In his interview for the post, conducted at the Nov. 16 open meeting, Math described how his wife selected the Westwood High School feeder pattern specifically, and then zeroed in on the other schools their two children would attend.
"My wife told me my kids were going to Westwood, and Canyon Vista Middle School," he said. "When I moved here, I realized there were hundreds of families that made their housing decision exactly like my wife did."
Now, Math said he believes his ability to represent the Westwood High School feeder pattern will help the district. Math is the only trustee living within this feeder pattern's boundaries, and said he is the only trustee directly representing this area for the last four years.
Involvement in the district
Math said he first became interested in taking a bigger role in the district's proceedings roughly a year and a half ago when debate erupted on changing middle school boundaries in his area. He said he attended several meetings on the matter, and ultimately joined the 2016 Citizen's Bond Committee to be part of the larger RRISD conversation.
The bond that resulted from this committee's work ultimately failed across the three individual propositions totaling close to $600 million. Math cited need for a future bond to support immense district growth as his biggest anticipated reward and challenge.
"I would like to jump right into the mix and help educate and inform as many people as I can about the right bond that will benefit our kids in the future," he said. "Yet, [I also want to] serve as an effective voice to the existing trustees who may have miscalculated or misread some things in the May bond offering."
Math said information and communication should play a large role in any future proposed bond. He said his goal would be to communicate as much credible information to voters so they can make informed choices.
His input from the Westwood feeder pattern may also help shape future bond discussions, which previously lacked necessary support from the Travis County portion of the district. In the May 2017 failed bond election, Travis County voters, who are situated in the Westwood feeder pattern, rejected the bond in greater numbers than their Williamson County counterparts.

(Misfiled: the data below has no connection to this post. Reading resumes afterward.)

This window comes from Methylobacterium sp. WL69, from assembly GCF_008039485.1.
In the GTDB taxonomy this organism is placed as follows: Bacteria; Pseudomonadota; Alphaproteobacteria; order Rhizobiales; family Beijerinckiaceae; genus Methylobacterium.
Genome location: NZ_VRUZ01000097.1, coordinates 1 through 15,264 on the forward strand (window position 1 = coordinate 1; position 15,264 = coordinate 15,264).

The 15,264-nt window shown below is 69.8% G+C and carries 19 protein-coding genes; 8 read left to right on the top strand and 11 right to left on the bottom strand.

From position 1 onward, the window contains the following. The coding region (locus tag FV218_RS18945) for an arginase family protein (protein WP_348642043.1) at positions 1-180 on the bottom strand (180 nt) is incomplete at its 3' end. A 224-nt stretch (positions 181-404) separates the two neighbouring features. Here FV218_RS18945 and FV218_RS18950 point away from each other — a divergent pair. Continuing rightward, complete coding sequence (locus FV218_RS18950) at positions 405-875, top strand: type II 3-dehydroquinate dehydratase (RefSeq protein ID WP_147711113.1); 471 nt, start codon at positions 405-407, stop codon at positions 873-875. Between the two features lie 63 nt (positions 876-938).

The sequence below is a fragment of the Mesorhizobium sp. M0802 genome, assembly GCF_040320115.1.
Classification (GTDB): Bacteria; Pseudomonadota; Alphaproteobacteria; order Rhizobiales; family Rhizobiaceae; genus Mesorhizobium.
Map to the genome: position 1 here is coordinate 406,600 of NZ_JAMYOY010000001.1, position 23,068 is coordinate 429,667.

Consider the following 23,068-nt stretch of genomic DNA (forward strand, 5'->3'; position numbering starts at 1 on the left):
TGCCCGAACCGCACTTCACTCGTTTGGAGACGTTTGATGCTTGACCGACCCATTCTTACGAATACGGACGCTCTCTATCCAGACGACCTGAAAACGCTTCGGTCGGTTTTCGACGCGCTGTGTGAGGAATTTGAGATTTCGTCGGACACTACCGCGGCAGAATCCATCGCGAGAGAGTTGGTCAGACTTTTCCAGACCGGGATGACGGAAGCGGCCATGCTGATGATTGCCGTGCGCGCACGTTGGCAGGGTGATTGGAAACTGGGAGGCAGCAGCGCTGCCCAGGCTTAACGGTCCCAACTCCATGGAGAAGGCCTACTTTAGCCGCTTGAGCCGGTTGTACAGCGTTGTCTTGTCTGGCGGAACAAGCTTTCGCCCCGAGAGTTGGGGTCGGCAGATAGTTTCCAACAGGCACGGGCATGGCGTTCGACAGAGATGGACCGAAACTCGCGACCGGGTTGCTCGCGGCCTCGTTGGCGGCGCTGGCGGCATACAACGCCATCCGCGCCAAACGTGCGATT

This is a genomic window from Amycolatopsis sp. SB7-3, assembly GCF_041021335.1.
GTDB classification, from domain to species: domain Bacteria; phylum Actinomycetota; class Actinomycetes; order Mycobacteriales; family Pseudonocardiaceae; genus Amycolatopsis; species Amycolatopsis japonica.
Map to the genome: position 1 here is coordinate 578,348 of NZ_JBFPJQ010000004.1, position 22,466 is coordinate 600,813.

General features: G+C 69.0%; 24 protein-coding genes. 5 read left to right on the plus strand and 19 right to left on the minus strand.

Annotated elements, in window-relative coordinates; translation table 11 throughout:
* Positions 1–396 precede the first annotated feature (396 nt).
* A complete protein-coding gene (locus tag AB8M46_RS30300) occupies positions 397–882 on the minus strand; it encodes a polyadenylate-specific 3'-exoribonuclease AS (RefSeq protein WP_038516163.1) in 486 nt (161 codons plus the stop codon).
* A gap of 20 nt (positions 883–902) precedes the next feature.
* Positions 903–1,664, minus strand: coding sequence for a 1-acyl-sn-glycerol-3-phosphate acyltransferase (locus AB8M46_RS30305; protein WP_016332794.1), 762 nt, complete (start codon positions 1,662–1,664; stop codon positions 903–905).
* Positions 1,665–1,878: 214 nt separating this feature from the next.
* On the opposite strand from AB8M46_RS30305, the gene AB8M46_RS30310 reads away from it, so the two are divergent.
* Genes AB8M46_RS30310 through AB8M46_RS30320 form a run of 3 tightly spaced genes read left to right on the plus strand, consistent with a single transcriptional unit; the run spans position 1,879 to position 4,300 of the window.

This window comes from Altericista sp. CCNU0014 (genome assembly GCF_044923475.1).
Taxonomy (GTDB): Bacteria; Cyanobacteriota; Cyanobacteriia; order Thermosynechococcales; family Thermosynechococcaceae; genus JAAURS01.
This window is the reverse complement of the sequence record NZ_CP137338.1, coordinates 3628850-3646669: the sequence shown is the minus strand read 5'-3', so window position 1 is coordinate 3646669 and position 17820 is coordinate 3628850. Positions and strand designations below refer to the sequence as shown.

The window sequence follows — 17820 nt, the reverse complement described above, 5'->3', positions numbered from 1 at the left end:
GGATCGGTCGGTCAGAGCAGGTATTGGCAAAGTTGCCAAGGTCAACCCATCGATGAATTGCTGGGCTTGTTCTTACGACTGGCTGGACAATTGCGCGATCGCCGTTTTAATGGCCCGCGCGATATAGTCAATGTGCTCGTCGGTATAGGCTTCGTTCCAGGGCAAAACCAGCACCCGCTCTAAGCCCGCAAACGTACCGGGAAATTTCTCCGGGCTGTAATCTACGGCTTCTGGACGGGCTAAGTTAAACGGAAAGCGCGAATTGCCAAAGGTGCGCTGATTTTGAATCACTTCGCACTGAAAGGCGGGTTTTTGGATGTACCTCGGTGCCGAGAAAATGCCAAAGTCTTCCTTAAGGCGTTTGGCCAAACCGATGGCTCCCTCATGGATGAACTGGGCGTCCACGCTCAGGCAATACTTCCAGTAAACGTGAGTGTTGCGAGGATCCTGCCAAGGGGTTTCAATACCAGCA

On average, Travis County voters voted down the bond by 68.6 percent, in comparison to the Williamson County electorate who voted down the propositions by an average of 50.1 percent.
Math comes from an actuarial background, which he describes as an insurance mathematician. He currently works on the underwriting side of Texas Mutual Insurance, with actuaries reporting to him.
"I believe my actuarial background provides a strong basis for logical thinking and breaking complex problems down into more solvable mini challenges," he said.
This logical mindset will help Math assimilate to the current board and its processes. Math describes himself as a fast learner who wants to soak up information like a sponge.
Prior to applying for the vacant seat, Math said he initially became interested in the position by watching tapes of the current board making decisions. He said he sensed the board was made up of talented and passionate people, and he wanted to be part of that group.
Already, Math has started his own onboarding process, meeting with those trustees to catch up on district affairs and needed school board knowledge.
Even though the term of Place 6 ends in November 2018, Math has plans for his board seat to last longer than its current expiration date.
"I am committed to serving for longer than the one year of the expiring term," he said.